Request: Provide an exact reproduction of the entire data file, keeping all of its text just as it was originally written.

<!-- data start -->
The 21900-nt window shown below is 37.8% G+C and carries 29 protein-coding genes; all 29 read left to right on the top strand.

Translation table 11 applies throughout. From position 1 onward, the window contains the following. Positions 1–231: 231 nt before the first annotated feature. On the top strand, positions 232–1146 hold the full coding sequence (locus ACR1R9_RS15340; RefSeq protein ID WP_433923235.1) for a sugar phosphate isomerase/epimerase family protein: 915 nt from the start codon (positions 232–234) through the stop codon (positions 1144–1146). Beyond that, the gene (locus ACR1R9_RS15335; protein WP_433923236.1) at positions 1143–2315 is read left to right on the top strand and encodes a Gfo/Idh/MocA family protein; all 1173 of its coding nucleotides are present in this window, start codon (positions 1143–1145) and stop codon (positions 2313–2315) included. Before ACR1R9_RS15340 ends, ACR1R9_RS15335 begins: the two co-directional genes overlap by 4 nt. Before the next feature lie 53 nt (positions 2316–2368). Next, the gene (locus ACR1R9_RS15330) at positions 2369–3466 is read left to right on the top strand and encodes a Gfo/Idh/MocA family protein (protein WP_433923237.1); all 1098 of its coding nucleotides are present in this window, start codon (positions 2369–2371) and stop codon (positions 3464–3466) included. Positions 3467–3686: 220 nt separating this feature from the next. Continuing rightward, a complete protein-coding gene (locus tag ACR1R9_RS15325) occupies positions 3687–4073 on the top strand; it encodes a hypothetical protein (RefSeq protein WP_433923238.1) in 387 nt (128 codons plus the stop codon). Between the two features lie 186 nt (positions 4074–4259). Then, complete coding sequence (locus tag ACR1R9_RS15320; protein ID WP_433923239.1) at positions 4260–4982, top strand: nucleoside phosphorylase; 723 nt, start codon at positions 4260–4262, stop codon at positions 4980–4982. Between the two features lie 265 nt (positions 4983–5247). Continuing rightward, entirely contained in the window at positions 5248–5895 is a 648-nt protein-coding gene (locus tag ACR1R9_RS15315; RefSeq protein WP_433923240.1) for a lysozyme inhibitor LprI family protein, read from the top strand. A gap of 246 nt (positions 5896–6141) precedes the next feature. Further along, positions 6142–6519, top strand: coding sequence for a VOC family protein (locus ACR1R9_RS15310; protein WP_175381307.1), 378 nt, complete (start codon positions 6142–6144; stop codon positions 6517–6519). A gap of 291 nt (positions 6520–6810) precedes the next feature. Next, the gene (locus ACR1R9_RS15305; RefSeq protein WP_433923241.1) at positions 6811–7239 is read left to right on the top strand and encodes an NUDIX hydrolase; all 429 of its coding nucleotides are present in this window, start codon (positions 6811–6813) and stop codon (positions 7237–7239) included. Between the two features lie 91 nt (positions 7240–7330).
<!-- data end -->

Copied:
The 21900-nt window shown below is 37.8% G+C and carries 29 protein-coding genes; all 29 read left to right on the top strand.

Translation table 11 applies throughout. From position 1 onward, the window contains the following. Positions 1–231: 231 nt before the first annotated feature. On the top strand, positions 232–1146 hold the full coding sequence (locus ACR1R9_RS15340; RefSeq protein ID WP_433923235.1) for a sugar phosphate isomerase/epimerase family protein: 915 nt from the start codon (positions 232–234) through the stop codon (positions 1144–1146). Beyond that, the gene (locus ACR1R9_RS15335; protein WP_433923236.1) at positions 1143–2315 is read left to right on the top strand and encodes a Gfo/Idh/MocA family protein; all 1173 of its coding nucleotides are present in this window, start codon (positions 1143–1145) and stop codon (positions 2313–2315) included. Before ACR1R9_RS15340 ends, ACR1R9_RS15335 begins: the two co-directional genes overlap by 4 nt. Before the next feature lie 53 nt (positions 2316–2368). Next, the gene (locus ACR1R9_RS15330) at positions 2369–3466 is read left to right on the top strand and encodes a Gfo/Idh/MocA family protein (protein WP_433923237.1); all 1098 of its coding nucleotides are present in this window, start codon (positions 2369–2371) and stop codon (positions 3464–3466) included. Positions 3467–3686: 220 nt separating this feature from the next. Continuing rightward, a complete protein-coding gene (locus tag ACR1R9_RS15325) occupies positions 3687–4073 on the top strand; it encodes a hypothetical protein (RefSeq protein WP_433923238.1) in 387 nt (128 codons plus the stop codon). Between the two features lie 186 nt (positions 4074–4259). Then, complete coding sequence (locus tag ACR1R9_RS15320; protein ID WP_433923239.1) at positions 4260–4982, top strand: nucleoside phosphorylase; 723 nt, start codon at positions 4260–4262, stop codon at positions 4980–4982. Between the two features lie 265 nt (positions 4983–5247). Continuing rightward, entirely contained in the window at positions 5248–5895 is a 648-nt protein-coding gene (locus tag ACR1R9_RS15315; RefSeq protein WP_433923240.1) for a lysozyme inhibitor LprI family protein, read from the top strand. A gap of 246 nt (positions 5896–6141) precedes the next feature. Further along, positions 6142–6519, top strand: coding sequence for a VOC family protein (locus ACR1R9_RS15310; protein WP_175381307.1), 378 nt, complete (start codon positions 6142–6144; stop codon positions 6517–6519). A gap of 291 nt (positions 6520–6810) precedes the next feature. Next, the gene (locus ACR1R9_RS15305; RefSeq protein WP_433923241.1) at positions 6811–7239 is read left to right on the top strand and encodes an NUDIX hydrolase; all 429 of its coding nucleotides are present in this window, start codon (positions 6811–6813) and stop codon (positions 7237–7239) included. Between the two features lie 91 nt (positions 7240–7330).